Looking Over Book of Challenges: More than Meets the Eye
An aboleth and a dragon turtle use some illusions to deceive visitors into giving up precious treasure (possibly including glorious Energon cubes).
Handling the waterfall by requiring a difficult Swim check to avoid getting taken under and battered is elegant, though a mere 1d6 damage (and non-lethal damage at that!) seems low.
Intelligent creatures using magic items to their advantage is always welcome. The bracers are on the boring side, but at least they’re a more interesting form of mathemagical item than simple +to hit or +AC.
At first, I was confused about why the programmed image dragon would repeat its demands continuously, since that’d be a clear sign of something being off if the aboleth succeeded in enslaving a character to start dumping valuables. However, I’ve come to realize that’s actually a clever link back to the motivations mentioned at the start of the “Creatures” section; neither one cares about collecting treasure, but some temporary confusion which buys them time to enslave a few characters and prepare to eat the rest lines up with what they want.
The “Tactics” section provides a decent basic plan for the aboleth’s many abilities, and both creatures having triggers to escape instead of fighting to the death is nice (I’d prefer morale checks, but those weren’t a thing in 3E).
The wetland smell coming from an illusion is a nice hint that things are not all as they seem, since jumps out as feeling out of place. However, it doesn’t make much sense that two highly-intelligent creatures would create such a clue for no reason. I’d supplement it with moss/algae growing around the center island that doesn’t extend to areas of the chamber which start in darkness.
I’ve never been a fan of illusory walls that can be seen through if the viewer knows it’s an illusion. Rather than that, I’d just have the aboleth hide right next to the (real) rock outcroppings near its possible starting points, with the dragon turtle starting in the other spot.
Similar to Grotto of the Shocker Lizards, I’d handle movement over the rough and wet stone surfaces as difficult terrain with a check required to run or do anything elaborate (though credit where it’s due: this encounter is a step up from that one’s “roll to move normally” approach).
I’m not a fan of over-defined mechanics, so I’d merge the persistent image dragon and the programmed image dragon into a single illusion effect that need not have a codified equivalent.
It’s hard to believe the creatures have accumulated their haul of currency without keeping any slaves. I’d at least have a handful of slime slaves, even if they’re just 1 HD fodder. The lack of any magic items also seems odd for an EL 10 encounter in a typical 3E game, but it’s not so strange for a low-magic milieu.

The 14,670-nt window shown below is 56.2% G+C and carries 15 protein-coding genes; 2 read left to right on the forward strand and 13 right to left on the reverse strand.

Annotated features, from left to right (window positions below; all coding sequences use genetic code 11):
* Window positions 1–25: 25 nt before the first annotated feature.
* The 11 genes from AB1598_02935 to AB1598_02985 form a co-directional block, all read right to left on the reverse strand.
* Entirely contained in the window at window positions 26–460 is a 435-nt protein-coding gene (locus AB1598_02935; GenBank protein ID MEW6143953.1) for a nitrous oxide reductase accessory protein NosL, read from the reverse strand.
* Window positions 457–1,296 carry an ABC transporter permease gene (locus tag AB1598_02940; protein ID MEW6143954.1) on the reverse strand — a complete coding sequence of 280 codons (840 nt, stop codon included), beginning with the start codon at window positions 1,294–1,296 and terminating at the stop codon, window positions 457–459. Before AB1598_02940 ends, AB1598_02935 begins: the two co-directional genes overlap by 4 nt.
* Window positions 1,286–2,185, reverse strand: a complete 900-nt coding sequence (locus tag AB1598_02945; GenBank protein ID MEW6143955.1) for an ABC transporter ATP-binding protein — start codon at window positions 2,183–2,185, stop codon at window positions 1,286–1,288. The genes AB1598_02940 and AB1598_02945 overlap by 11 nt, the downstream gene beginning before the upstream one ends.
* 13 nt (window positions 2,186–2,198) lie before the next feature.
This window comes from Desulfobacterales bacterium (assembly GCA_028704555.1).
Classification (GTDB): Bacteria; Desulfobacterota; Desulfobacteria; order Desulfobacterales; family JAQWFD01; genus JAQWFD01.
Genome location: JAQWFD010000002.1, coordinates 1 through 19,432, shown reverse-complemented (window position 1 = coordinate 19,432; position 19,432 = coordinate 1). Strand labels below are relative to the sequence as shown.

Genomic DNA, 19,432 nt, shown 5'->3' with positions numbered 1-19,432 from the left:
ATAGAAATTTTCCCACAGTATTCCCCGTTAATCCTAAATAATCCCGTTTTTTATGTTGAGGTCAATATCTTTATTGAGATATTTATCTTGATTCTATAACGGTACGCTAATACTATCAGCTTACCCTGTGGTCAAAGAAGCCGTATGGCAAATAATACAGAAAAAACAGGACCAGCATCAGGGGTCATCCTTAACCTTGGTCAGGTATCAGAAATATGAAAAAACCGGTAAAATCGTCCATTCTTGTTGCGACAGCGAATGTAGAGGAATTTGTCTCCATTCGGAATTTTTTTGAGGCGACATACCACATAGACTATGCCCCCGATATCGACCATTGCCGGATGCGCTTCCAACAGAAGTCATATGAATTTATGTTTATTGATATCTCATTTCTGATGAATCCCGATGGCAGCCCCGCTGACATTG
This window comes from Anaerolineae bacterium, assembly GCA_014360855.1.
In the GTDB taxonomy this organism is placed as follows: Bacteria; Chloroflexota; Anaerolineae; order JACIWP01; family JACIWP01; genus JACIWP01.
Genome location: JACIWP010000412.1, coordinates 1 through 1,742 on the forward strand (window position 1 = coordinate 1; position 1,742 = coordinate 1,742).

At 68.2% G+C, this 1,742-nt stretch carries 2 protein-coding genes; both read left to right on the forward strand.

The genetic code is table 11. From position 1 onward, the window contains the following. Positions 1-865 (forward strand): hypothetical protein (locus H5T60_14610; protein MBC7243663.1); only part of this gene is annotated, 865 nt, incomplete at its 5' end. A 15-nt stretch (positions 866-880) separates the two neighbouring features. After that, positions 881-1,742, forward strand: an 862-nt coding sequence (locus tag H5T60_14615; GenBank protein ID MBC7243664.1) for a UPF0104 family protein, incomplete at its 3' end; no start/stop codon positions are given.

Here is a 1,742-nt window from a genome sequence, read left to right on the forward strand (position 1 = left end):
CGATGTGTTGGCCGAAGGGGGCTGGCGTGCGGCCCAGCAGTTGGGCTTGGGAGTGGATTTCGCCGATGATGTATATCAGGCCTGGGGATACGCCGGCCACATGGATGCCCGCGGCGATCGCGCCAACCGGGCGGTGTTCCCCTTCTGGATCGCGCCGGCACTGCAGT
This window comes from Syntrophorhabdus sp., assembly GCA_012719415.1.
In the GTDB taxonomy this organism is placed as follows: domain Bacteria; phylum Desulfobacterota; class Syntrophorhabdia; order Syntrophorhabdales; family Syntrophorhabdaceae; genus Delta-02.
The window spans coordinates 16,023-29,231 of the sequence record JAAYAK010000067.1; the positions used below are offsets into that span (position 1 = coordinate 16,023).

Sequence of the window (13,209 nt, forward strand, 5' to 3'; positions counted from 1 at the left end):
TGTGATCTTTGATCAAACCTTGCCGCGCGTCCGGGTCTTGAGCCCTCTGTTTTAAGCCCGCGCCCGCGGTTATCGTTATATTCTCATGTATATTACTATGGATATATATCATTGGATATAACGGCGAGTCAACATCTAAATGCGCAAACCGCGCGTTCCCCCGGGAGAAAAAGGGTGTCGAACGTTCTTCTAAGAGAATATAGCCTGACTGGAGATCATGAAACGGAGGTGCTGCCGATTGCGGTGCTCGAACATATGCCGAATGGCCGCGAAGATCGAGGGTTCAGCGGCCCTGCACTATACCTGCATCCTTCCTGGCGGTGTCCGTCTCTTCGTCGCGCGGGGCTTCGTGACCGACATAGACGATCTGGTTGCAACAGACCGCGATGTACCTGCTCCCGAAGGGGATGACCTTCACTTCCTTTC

The intro suggests not using this encounter if the PCs have abilities meant to counter illusions (such as true seeing). This is the exact opposite of good advice, a remarkable reversal from how Cave of the Snake handled getting through the doors without solving the puzzle. If use cases for an ability never come up, that ability is effectively useless.
Telling the players that they hear running water and then making them pass a Listen check to learn that “most of the sound comes from water splashing down from a height” is a shining example of 3E silliness.
The advice for scaling the challenge is just about varying the number of creatures and then scaling them up.
More than one page is spent repeating rules for underwater movement and combat. This is as worthless as ever.
As a general fan of illusions, this is a good example of using them well. It presents something that is unlikely to be doubted immediately but becomes less believable with more interaction, which is generally the best way to handle illusions that aren’t meant to hold up over a long time, and the creatures don’t wait passively until the illusion is revealed. I can definitely think of ways to make it more dangerous for the party, but the encounter as-written strikes a decent balance between having illusions that are likely to be effective and giving the players opportunities to realize something’s wrong.
My main complaint (aside from the bad advice in the intro) is that an aboleth and a dragon turtle feel like they should be highlight creatures, not something thrown in at random. The fact that they’re pretending to be an imperious dragon makes me feel even more strongly about that. There should be one or more intelligent tribes in the area worshiping these creatures, and as such, I’d bump up the potential rewards by having more treasures sacrificed to them; not necessarily magic items, but at least bizarre antiques, artworks, jewelry, etc. That’d also allow some justification for toning down how quickly the dragon turtle attacks and turning into more of a social challenge where combat is just one possible option.
The monster pairing is fine from both tactical and fluff perspectives, though I wouldn’t mind replacing the dragon turtle outright with some slimed NPCs, probably at least two fighter-types and one caster-type (but maybe I’m just too much a fan of aboleth).
All in all, this is a well-made encounter. I’d have a fun time building a whole adventure around it, but for more fantasy safari-type campaigns, it can also work well as something to drop in with minimal extra context required.